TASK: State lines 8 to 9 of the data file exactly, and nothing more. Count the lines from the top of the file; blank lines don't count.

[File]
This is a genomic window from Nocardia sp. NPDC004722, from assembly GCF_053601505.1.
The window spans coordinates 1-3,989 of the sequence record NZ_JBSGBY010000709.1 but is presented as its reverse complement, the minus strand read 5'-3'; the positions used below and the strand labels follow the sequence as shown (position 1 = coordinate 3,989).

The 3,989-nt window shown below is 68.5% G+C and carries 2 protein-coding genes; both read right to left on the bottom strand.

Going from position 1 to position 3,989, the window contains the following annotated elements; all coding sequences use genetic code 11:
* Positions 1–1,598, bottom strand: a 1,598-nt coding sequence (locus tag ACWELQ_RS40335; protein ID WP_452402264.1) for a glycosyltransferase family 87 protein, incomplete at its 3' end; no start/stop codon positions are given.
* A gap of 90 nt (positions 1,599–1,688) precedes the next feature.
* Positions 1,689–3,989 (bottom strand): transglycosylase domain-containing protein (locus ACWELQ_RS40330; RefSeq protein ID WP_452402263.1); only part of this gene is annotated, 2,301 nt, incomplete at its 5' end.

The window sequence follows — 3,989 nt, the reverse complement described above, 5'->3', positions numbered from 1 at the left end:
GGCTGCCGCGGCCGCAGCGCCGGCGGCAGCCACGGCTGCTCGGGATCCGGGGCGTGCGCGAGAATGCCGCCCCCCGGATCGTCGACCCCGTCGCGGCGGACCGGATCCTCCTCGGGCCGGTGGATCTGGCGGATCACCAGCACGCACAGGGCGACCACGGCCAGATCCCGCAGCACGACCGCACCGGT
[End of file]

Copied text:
The window sequence follows — 3,989 nt, the reverse complement described above, 5'->3', positions numbered from 1 at the left end:
GGCTGCCGCGGCCGCAGCGCCGGCGGCAGCCACGGCTGCTCGGGATCCGGGGCGTGCGCGAGAATGCCGCCCCCCGGATCGTCGACCCCGTCGCGGCGGACCGGATCCTCCTCGGGCCGGTGGATCTGGCGGATCACCAGCACGCACAGGGCGACCACGGCCAGATCCCGCAGCACGACCGCACCGGT